Article Text

Electrophysiological properties of the South Asian heart
  1. James O´Neill,
  2. Muzahir Hassan Tayebjee
  1. Department of Cardiology, Leeds Teaching Hospitals NHS Trust, Leeds General Infirmary, Leeds, UK
  1. Correspondence to Dr James O´Neill, Department of Cardiology, Leeds Teaching Hospitals NHS Trust, Leeds General Infirmary, Leeds, LS1 3EX, UK; james.o'neill1{at}


Objective The South Asian population has a lower burden of arrhythmia compared with Caucasians despite a higher prevalence of traditional cardiovascular risk factors. We aimed to determine whether this was due to differences in the electrophysiological properties of the South Asian heart.

Methods We performed a retrospective cohort study of South Asian and Caucasian patients who underwent an electrophysiology study for supraventricular tachycardia between 2005 and 2017. Surface ECG, intracardiac ECG and intracardiac conduction intervals were measured and a comparison between the two ethnic cohorts was performed.

Results A total of 5908 patients underwent an electrophysiology study at the Yorkshire Heart Centre, UK, during the study period. Of these 262 were South Asian and 113 met the eligibility criteria. South Asians had a significantly higher resting heart rate (p=0.024), shorter QRS duration (p=0.012) and a shorter atrioventricular (AV; p=0.001)) and ventriculoatrial (VA; p=0.013) effective refractory period (ERP). There was no difference in atrial or ventricular ERP. On linear regression analysis, South Asian ethnicity was independently predictive of a higher resting heart rate, narrower QRS and shorter AV-ERP and VA-ERP.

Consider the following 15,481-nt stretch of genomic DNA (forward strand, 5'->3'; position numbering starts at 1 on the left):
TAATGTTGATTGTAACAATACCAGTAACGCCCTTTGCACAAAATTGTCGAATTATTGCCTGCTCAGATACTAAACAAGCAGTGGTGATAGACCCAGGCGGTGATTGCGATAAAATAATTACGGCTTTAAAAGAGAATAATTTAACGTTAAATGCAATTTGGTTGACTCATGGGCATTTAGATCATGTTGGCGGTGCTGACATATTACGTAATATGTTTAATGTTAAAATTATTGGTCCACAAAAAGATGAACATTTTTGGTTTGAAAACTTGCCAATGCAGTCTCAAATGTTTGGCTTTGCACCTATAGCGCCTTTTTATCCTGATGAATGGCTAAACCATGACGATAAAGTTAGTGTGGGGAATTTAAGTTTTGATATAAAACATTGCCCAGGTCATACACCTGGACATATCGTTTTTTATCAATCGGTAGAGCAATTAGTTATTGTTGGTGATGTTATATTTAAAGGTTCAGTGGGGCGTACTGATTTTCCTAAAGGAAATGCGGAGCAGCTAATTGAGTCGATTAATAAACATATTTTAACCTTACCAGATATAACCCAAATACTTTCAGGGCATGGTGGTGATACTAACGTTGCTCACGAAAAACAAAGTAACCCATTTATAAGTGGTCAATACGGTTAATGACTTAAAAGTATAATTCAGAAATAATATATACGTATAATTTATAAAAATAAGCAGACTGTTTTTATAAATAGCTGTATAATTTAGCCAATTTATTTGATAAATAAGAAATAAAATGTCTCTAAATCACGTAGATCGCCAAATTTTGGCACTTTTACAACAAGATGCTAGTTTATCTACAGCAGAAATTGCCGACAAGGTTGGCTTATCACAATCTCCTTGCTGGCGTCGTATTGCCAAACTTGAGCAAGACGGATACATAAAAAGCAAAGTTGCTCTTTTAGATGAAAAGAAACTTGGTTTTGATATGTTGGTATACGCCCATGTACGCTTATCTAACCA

Conclusions South Asians have significant differences in their resting heart rate, QRS duration and AV nodal function compared with Caucasians. These differences may reflect variations in autonomic function and may also be influenced by genetic factors. Electrophysiological differences such as these may help to explain why South Asians have a lower burden of arrhythmia.

  • atrial fibrillation
  • ethnicity
  • electrocardiogram
  • intracardiac electrogram
  • intracardiac conduction intervals

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  • Contributors JO'N was involved in trial design, data acquisition, data analysis and drafting of the manuscript. MHT was involved in trial concept, data interpretation and critical revision of the manuscript.

  • Funding JO’N has received a fellowship from Abbott. MHT has received research/travelgrants from Abbott, Biosense Webster, Medtronic and Boehringer Ingelheim.

  • Competing interests None declared.

  • Patient consent Not required.

  • Provenance and peer review Not commissioned; externally peer reviewed.

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